NEW YORK (AP) — An Indian diplomat whose arrest and strip-search spurred an international flap had charges against her dismissed by a federal judge on Wednesday.
The judge's ruling said Devyani Khobragade had diplomatic immunity when she was indicted on charges of fraudulently obtaining a work visa for her housekeeper and lying about the maid's pay. But the ruling leaves open the possibility prosecutors could bring a new indictment against her.
The U.S. attorney's office in Manhattan didn't immediately comment on its plans.
Khobragade's attorney, Daniel Arshack, said she was pleased by the ruling.
"The judge did what the law required, and that is: that a criminal proceeding against an individual with immunity must be dismissed," Arshack said. "She's (Khobragade's) hugely frustrated by what has occurred. She is heartened that the rule of law prevailed."
After being indicted, Khobragade complied with a Department of State order to leave the U.S. The Indian government then asked Washington to withdraw a diplomat from the U.S. Embassy in New Delhi. The U.S. complied.
Wednesday's ruling centers on the complexities of different levels of legal protection afforded to diplomats. When Khobragade was arrested in December, U.S. officials said her status as a consular officer provided immunity limited to acts performed in the exercise of official functions. She disagreed, and then, on the day before her Jan. 9 indictment, she got a new appointment that conferred broader immunity.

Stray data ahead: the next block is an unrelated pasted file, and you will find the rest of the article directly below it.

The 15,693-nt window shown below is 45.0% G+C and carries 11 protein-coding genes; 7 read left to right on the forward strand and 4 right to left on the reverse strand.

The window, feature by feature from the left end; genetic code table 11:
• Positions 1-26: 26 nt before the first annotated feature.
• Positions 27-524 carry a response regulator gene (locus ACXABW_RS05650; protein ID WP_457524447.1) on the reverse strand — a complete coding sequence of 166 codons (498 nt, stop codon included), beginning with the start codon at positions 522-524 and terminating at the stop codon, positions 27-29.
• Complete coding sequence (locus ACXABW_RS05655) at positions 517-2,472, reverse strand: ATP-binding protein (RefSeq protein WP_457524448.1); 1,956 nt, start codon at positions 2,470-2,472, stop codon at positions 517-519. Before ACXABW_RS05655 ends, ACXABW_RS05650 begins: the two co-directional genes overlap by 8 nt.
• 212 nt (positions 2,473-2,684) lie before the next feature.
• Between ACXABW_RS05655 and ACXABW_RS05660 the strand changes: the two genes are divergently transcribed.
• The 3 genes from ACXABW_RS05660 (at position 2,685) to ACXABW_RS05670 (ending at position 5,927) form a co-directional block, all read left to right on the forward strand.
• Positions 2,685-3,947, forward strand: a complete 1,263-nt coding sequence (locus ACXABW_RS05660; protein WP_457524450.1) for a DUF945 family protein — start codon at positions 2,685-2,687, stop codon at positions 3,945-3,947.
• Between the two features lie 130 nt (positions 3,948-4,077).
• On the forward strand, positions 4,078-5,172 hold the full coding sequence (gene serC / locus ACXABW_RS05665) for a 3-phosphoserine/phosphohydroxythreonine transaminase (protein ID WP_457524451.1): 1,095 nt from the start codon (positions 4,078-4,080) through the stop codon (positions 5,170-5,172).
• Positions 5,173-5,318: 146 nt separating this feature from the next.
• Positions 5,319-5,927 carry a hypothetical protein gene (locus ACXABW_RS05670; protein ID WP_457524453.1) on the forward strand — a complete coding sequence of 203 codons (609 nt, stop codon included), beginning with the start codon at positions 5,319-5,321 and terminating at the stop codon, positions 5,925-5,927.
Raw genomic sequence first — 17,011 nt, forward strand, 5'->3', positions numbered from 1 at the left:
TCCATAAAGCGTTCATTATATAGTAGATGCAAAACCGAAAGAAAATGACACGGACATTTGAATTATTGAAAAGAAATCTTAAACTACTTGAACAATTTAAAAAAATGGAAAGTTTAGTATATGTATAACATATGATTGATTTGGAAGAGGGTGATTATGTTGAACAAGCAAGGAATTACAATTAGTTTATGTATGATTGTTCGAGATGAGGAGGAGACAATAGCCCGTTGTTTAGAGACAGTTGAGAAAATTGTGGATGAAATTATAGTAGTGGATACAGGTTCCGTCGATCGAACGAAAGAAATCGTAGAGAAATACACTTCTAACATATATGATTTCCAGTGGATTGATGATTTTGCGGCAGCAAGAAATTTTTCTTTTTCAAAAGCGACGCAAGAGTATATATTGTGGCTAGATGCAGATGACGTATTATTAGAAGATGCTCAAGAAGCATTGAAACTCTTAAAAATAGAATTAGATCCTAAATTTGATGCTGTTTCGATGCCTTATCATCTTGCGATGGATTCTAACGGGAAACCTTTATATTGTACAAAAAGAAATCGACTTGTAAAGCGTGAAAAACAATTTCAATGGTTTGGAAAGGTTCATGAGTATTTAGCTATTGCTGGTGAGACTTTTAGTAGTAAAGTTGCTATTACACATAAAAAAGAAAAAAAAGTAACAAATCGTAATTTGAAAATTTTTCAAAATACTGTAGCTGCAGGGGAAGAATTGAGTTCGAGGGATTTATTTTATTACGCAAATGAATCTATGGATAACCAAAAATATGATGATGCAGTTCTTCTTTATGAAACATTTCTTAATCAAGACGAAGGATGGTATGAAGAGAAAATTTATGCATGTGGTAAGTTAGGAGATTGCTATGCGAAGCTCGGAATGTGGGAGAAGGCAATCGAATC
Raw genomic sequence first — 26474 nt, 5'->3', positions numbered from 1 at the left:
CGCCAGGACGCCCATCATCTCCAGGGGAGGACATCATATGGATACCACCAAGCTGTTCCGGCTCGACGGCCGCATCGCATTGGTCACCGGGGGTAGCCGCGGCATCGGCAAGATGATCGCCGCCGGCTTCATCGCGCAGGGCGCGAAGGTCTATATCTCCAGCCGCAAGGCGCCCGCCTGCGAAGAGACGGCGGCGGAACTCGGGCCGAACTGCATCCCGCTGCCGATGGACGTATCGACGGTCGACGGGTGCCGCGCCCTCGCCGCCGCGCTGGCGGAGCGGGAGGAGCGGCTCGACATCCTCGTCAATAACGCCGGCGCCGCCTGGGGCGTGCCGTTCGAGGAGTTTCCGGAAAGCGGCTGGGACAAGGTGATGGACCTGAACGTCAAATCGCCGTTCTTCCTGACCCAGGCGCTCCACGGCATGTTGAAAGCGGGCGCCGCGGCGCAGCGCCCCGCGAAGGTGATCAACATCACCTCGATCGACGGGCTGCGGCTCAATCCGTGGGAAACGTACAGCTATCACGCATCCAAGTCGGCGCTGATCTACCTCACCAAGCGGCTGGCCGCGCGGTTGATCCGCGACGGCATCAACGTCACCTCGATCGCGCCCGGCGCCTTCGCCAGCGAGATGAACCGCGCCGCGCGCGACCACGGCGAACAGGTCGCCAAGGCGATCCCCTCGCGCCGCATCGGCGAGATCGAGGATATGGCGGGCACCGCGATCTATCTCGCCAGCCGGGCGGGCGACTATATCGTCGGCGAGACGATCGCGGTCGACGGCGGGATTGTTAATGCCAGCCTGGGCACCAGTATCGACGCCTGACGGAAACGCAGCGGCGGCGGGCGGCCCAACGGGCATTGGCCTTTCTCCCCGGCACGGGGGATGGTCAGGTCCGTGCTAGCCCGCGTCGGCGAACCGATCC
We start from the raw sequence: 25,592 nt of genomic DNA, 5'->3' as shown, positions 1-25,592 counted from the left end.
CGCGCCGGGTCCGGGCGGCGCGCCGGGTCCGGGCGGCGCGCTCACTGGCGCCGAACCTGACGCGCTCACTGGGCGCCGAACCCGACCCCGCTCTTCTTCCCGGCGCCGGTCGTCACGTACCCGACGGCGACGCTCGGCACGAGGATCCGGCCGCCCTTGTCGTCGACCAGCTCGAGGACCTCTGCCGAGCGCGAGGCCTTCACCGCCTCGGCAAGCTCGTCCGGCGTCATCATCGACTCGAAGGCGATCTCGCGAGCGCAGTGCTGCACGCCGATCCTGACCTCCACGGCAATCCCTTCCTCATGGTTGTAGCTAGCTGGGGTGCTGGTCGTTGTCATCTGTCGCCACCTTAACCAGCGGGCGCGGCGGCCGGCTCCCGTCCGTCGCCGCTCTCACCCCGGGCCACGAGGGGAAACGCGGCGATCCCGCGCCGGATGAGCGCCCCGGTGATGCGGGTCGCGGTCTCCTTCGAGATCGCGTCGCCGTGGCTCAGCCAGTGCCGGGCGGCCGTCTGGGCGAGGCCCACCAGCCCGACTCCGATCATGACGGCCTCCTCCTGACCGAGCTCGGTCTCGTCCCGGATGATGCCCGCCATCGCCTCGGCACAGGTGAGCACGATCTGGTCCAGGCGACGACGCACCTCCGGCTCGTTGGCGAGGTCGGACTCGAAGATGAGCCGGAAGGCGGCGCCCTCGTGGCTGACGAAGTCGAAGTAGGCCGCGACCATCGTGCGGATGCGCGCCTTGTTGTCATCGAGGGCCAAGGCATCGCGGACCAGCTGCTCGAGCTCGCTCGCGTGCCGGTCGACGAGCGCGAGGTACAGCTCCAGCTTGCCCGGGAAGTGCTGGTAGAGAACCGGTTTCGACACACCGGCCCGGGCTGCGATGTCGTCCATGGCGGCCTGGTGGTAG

Regardless of Khobragade's status when she was arrested, her later appointment gave her immunity when indicted and means the case must be dismissed, U.S. District Judge Shira Scheindlin wrote. And while Khobragade's immunity ended when she left the country, U.S. prosecutors still don't have jurisdiction over her, the judge wrote.
The judge said that mooted the question of whether the crimes Khobragade was accused of committing would have been considered "official acts" covered by the earlier, more limited immunity. If not, the judge wrote, "then there is currently no bar to a new indictment against Khobragade."
A federal prosecutor ventured into the tense relationship between the U.S. and India in December, defending the arrest and strip-search of Khobragade and saying she was treated very well, even given coffee and offered food while detained.
U.S. Attorney Preet Bharara said Khobragade was afford courtesies most Americans wouldn't get — such as being allowed to make phone calls for two hours to arrange child care and sort out personal matters — after she was discretely arrested by U.S. Department of State agents outside her children's Manhattan school.
Khobragade was arrested on charges she lied on a visa application about how much she paid her housekeeper, an Indian national. Prosecutors said the maid received less than $3 per hour for her work.
Bharara said Khobragade, who had pleaded not guilty, wasn't handcuffed, restrained or arrested in front of her children. And he said that while she was "fully searched" in private by a female deputy marshal, the move was a standard safety practice all defendants undergo.
News that Khobragade was strip-searched chilled U.S.-Indian relations, and U.S. Secretary of State John Kerry called a top Indian official to express his regret over what happened.